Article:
Only $35.99/year

Typical antipsychotics

Terms in this set (12)

1. Dystonias: prolonged contraction of muscles during initiation, including painful muscle spasms; life-threatening if airway is compromised. Higher risk with younger males.
Centrally-acting anticholinergics (diphenhydramine, benztropine) can be used for prophylaxis or treatment. - may occur within a few hours to days of treatment
2. It also causes oculogyric crisis, which is a spasm of the extraocular muscles, causing an upward and outward position of the eyes.
3. After a few days to a month, there could be Akathisia or pseudo-parkinsonism.
Akathisia: restlessness with anxiety and an inability to remain still; treated with anticholinergics (diphenhydramine, benztropine), benzodiazepines or propranolol.
Pseudo-parkinsonism is characterized by muscle rigidity, usually in the facial muscles, giving the face a wooden, mask-like appearance.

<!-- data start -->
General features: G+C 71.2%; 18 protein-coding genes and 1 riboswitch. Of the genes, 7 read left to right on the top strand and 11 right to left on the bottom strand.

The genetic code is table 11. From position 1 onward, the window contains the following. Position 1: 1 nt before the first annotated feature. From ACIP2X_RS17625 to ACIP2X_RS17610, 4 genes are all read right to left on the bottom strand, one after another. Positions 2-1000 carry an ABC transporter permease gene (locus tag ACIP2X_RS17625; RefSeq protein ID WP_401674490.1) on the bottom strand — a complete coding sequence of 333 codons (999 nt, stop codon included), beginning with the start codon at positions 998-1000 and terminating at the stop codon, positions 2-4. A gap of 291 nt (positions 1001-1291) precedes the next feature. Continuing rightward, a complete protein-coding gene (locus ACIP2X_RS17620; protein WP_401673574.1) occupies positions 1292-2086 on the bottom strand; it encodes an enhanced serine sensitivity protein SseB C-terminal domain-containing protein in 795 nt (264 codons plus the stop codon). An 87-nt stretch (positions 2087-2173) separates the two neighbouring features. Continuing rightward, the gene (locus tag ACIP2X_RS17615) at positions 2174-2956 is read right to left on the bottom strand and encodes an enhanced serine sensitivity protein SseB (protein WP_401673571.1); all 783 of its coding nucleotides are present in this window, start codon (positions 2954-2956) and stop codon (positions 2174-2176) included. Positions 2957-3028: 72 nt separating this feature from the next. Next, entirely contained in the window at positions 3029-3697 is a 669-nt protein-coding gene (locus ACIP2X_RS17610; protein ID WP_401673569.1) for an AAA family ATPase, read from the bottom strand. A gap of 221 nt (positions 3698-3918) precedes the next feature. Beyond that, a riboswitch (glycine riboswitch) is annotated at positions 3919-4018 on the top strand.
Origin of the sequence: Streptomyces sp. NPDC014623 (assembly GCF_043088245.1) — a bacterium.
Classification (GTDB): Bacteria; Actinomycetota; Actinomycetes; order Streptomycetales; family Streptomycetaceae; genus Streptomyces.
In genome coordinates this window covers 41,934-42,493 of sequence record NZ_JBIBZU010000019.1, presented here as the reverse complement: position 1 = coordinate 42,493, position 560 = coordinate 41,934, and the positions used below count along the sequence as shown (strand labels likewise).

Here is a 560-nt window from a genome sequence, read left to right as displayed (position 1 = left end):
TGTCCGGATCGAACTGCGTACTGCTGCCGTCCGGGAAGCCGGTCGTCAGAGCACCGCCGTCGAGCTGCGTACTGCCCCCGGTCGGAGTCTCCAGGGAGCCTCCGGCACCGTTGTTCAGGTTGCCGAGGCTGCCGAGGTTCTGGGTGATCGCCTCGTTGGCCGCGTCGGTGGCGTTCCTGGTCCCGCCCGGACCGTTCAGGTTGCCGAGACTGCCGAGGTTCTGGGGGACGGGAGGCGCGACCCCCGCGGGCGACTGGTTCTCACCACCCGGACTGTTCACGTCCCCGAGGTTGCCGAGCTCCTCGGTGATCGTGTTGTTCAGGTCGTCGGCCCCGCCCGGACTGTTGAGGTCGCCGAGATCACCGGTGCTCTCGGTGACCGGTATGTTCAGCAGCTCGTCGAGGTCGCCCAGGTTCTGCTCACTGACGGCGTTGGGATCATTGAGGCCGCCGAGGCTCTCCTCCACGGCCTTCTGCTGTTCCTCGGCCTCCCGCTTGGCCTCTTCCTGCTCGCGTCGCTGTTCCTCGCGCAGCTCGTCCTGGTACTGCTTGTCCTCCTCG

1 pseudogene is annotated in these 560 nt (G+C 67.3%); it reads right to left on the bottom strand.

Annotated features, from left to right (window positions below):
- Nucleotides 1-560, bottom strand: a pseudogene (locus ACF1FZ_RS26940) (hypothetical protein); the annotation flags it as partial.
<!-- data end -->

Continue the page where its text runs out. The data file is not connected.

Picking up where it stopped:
Other symptoms include bradykinesia, (or slow movements), and tremors.
Treat with anticholinergics, or propranolol if tremor is the main symptom.
It's important to note that typical antipsychotics are more likely to cause these side effects compared to the atypical antipsychotics.
However, extrapyramidal symptoms usually disappear once the medication is stopped.
4. Tardive dyskinesia, which can present after several months or even years; is characterized by constant involuntary, rhythmic movements.
This typically happen with the perioral muscles causing the person to repeatedly smack, or purse their lips.
Unlike acute extrapyramidal symptoms, tardive dyskinesia can be irreversible, so the medication should be discontinued at the first sign of tardive dyskinesia.